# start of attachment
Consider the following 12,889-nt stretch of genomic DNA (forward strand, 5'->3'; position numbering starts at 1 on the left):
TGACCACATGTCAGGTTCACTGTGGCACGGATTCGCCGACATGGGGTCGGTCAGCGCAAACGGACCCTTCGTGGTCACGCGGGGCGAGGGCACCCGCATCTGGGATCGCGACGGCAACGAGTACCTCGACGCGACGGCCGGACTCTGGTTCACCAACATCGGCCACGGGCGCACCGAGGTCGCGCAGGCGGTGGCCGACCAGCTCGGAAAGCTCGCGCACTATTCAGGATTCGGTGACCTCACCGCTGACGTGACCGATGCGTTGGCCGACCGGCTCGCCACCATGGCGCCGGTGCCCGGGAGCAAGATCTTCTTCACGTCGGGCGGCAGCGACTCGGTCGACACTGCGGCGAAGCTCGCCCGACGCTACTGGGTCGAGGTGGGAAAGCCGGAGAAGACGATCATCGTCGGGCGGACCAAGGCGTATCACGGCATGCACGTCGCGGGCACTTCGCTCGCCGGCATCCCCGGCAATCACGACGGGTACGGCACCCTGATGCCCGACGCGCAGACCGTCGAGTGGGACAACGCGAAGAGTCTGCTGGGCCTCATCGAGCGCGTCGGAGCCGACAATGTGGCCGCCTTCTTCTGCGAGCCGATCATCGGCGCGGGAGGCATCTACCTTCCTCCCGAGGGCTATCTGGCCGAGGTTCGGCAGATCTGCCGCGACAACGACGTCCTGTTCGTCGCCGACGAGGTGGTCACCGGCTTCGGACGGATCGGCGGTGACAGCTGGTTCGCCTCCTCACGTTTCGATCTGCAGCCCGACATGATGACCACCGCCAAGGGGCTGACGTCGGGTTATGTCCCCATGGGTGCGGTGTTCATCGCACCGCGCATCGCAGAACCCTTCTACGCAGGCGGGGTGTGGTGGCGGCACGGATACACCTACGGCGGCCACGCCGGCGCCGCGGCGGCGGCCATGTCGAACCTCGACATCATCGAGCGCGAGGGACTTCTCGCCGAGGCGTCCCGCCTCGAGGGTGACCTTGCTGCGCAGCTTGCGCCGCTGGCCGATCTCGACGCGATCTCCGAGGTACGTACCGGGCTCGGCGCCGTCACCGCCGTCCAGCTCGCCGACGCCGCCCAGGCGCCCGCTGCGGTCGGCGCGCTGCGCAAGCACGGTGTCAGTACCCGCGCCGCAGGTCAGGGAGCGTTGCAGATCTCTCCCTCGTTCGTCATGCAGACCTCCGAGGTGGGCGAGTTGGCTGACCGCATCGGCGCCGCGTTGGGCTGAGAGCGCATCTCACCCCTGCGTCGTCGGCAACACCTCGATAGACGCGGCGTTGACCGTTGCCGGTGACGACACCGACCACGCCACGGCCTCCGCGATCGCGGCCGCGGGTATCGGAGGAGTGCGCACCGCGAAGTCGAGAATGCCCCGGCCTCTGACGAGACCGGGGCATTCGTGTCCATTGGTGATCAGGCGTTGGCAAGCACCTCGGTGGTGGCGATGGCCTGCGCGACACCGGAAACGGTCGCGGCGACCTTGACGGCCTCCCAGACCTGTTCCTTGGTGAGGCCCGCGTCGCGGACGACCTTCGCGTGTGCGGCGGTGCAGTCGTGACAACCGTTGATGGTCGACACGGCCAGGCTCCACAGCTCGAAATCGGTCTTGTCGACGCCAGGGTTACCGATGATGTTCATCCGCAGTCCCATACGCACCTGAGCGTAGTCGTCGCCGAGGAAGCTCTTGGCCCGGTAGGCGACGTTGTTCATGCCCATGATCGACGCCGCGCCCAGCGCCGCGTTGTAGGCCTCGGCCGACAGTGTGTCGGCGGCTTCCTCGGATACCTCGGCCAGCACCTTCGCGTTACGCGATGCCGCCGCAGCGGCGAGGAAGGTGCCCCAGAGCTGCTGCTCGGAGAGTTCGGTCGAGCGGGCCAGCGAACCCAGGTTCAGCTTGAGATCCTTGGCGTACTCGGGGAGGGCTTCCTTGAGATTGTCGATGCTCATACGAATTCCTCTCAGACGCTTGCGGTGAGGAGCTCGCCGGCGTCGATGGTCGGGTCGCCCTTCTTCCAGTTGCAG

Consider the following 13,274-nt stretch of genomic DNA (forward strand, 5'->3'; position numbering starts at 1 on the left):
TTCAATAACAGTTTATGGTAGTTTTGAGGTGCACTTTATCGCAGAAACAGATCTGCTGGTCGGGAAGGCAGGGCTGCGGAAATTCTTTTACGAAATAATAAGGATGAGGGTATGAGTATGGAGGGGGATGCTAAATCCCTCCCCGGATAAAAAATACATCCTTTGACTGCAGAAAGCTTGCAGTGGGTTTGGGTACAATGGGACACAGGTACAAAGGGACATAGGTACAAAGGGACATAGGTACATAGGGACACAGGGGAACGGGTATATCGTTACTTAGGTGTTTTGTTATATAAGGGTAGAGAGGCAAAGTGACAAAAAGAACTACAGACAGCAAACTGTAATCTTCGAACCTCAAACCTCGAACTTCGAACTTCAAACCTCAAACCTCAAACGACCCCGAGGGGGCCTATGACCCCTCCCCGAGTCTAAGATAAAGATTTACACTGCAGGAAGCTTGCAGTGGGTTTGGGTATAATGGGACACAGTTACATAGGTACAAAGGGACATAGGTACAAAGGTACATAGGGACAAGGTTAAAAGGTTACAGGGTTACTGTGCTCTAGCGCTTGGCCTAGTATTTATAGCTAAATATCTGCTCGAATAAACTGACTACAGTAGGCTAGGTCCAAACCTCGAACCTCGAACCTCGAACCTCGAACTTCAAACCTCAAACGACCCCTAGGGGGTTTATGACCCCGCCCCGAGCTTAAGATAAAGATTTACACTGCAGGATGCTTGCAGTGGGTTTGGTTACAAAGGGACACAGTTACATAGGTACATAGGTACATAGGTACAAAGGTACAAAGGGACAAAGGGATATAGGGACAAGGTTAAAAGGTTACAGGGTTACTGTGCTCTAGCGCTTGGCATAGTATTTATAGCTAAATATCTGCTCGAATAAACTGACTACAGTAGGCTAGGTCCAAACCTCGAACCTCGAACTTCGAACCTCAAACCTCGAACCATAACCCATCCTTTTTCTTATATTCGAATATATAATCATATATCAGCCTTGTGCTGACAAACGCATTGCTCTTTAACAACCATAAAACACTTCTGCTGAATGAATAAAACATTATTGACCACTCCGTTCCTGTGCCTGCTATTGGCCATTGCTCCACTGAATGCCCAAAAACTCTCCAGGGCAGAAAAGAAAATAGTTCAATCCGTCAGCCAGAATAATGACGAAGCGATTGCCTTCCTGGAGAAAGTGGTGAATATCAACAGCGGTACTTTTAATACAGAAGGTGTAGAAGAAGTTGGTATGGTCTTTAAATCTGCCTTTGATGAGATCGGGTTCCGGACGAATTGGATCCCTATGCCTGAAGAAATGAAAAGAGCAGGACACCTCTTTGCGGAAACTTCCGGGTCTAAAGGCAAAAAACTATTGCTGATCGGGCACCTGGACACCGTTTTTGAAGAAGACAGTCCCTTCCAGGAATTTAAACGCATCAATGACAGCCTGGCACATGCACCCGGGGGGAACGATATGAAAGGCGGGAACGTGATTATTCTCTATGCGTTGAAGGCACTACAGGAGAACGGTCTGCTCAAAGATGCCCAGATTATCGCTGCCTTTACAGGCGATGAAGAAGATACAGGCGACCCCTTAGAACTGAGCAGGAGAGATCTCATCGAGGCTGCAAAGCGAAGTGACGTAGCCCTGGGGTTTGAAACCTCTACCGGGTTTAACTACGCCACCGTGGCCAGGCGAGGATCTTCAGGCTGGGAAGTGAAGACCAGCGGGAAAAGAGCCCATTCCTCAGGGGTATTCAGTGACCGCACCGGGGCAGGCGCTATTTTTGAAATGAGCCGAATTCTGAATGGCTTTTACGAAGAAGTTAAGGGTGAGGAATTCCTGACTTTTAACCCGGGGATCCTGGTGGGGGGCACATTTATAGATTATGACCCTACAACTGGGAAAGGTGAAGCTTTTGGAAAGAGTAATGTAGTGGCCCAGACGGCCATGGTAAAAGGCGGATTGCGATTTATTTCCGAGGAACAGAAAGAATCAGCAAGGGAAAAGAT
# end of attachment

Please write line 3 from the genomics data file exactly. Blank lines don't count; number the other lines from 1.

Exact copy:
Consider the following 13,274-nt stretch of genomic DNA (forward strand, 5'->3'; position numbering starts at 1 on the left):